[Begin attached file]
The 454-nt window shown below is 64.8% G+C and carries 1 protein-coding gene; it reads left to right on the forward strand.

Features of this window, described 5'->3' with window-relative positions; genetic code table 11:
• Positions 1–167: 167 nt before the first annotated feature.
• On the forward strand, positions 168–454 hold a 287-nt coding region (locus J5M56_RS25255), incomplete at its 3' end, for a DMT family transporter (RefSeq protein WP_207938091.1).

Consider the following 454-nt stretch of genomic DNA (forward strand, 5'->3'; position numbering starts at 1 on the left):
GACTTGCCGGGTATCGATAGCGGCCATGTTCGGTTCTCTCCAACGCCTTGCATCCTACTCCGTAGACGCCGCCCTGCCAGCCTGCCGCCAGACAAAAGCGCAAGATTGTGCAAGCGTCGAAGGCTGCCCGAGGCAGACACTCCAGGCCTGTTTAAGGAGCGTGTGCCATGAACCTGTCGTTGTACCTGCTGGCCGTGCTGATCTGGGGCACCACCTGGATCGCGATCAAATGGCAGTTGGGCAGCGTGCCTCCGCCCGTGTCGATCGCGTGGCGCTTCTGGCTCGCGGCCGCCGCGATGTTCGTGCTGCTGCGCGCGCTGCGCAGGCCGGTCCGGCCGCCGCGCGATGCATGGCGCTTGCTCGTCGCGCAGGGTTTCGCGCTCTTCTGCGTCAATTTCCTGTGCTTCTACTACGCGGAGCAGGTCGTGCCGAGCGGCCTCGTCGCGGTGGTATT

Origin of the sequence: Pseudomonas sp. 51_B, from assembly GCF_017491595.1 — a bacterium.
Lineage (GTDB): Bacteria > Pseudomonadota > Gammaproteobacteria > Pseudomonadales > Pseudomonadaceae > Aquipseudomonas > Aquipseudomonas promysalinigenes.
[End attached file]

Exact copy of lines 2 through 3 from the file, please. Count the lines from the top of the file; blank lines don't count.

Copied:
Features of this window, described 5'->3' with window-relative positions; genetic code table 11:
• Positions 1–167: 167 nt before the first annotated feature.